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PUBLISHED : Tuesday, 16 April, 2013, 4:51pm
UPDATED : Tuesday, 16 April, 2013, 4:51pm

Lenovo picks new targets in Samsung, Apple

BIO

Doug Young has lived and worked in China for 15 years, much of that as a journalist for Reuters writing about Chinese companies. He currently lives in Shanghai where he teaches financial journalism at Fudan University. He writes daily on his blog, Young’s China Business Blog (www.youngchinabiz.com), commenting on the latest developments at Chinese companies listed in the US, China and Hong Kong. He is also author of a new book about the media in China, “The Party Line: How the Media Dictates Public Opinion in Modern China.”
 

After years of nonstop talk about making Lenovo (0992.HK) the world's largest PC brand, CEO Yang Yuanqing is readjusting his sights these days onto competing with global smartphone and tablet PC leaders Apple (Nasdaq: AAPL) and Samsung (Seoul: 005930). On the one hand, I have to congratulate Yang for finally focusing on the right targets in his quest to build Lenovo into a true global computing leader. But on the other hand, I have serious doubts about whether Yang can challenge either Apple or Samsung, despite his success in overtaking Hewlett-Packard (NYSE: HPQ) briefly last year to become the world's largest PC brand.

Let's take a look at Yang's latest thoughts on the subject, which come in a report quoting him saying Lenovo is in the process of a major transformation into mobile computing devices.  Most industry followers will know that this shift isn't unique to Lenovo, and is seeing most major PC makers try to quickly boost their lineups of wireless, mobile products like smartphones and tablet PCs. HP, Dell (Nasdaq: DELL) and Acer (Taipei: 2353) are all trying to make similar shifts, though none have had much success to date competing with Apple or Samsung.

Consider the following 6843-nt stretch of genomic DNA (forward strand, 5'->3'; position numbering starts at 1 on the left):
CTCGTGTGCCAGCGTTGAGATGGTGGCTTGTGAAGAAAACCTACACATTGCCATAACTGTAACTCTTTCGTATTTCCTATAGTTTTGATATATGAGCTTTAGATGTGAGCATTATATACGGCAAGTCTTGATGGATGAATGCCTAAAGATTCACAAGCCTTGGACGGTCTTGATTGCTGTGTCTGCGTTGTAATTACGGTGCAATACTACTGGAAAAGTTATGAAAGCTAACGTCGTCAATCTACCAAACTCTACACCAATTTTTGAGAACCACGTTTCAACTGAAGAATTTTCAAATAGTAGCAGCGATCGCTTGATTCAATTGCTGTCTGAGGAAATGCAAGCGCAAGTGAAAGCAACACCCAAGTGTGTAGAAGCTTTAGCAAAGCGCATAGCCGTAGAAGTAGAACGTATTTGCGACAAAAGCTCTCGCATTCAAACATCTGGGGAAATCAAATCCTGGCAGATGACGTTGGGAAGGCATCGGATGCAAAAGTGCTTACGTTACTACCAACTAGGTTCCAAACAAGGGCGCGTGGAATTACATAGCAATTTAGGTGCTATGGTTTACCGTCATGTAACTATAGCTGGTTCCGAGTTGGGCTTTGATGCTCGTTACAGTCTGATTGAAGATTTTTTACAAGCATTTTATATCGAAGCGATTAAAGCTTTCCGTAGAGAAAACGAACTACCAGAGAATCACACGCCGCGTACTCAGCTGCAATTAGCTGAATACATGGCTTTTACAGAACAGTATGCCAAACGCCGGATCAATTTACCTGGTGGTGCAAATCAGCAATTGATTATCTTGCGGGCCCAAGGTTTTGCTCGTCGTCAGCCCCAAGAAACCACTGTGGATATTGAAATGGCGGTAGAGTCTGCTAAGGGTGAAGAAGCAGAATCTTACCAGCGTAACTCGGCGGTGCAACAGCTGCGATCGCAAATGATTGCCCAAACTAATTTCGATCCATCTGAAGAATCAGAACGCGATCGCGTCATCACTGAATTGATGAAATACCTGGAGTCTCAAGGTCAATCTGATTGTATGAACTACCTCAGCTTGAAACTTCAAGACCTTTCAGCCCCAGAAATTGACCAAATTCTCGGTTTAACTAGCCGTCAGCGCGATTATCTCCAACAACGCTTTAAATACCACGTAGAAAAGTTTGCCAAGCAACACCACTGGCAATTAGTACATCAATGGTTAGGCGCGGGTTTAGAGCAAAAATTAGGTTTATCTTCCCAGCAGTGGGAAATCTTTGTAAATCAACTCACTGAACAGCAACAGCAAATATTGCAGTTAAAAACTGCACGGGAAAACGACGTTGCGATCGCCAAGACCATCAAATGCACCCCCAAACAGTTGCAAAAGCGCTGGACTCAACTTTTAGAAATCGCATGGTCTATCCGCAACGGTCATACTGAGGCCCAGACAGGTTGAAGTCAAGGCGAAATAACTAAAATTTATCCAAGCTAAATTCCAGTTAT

Lenovo made headlines in last year's third quarter when it finally surpassed HP to become the world's biggest PC seller, even though it slipped back to second place in the fourth quarter. I commented at the time that Lenovo's attainment of the PC crown, while commendable, was largely a hollow victory since traditional PC's were quickly becoming an obsolete product.

Yang seemed to quickly realise that point too, and began talking about challenging Apple and Samsung during Lenovo's media briefing in January after the release of its latest quarterly earnings. Yang reportedly made his point again at a meeting of top company executives late last week in the US, where another executive pointed to the struggling Nokia (Helsinki: NOK1V) as a  company whose future was in peril due to its failure to make a similar transition.

Personally speaking, I'm glad to see Lenovo finally turning its attention away from the largely superficial global PC crown to the weightier issue of its future direction and survival. Whether or not Lenovo can successfully make such a transition is a different matter. As much as I would like to see it succeed, I'm not entirely convinced the company has the savvy it needs to challenge Apple and Samsung, and would give it just a 50-50 chance of success.

In terms of smartphones, Lenovo has quickly risen to become one of China's top brands following its decision to re-enter the market several years ago. But Lenovo's smartphone success so far has come largely in the highly competitive low-end business, an area where margins are thin due to fierce competition from other homegrown rivals like Huawei and ZTE (0763.HK; Shenzhen: 000063).

Lenovo has realised the importance of moving to the higher-end, and is in the process of developing a premium brand with its Think line of products, which it inherited with its purchase of IBM's PC business in 2005. The Think business is based in the US at the old IBM headquarters, giving it access to many of the latest design technologies and putting it closer to western consumers that generally drive much of the higher-end business.

I have yet to hear Lenovo announce any plans to create a Think line of smartphones, though I wouldn't be surprised to see a development in this direction over the next year as it sharpens its premium strategy. At the end of the day, Lenovo certainly has the resources to develop and sell products that compete with Apple and Samsung; but only time will tell if it can successfully leverage those assets to become a true leader in mobile computing devices.

Bottom line: Lenovo's shift to high-end mobile devices is a smart move, but lack of experience will limit its chances of success at just 50 per cent.

To read more commentaries from Doug Young, visit youngchinabiz.com

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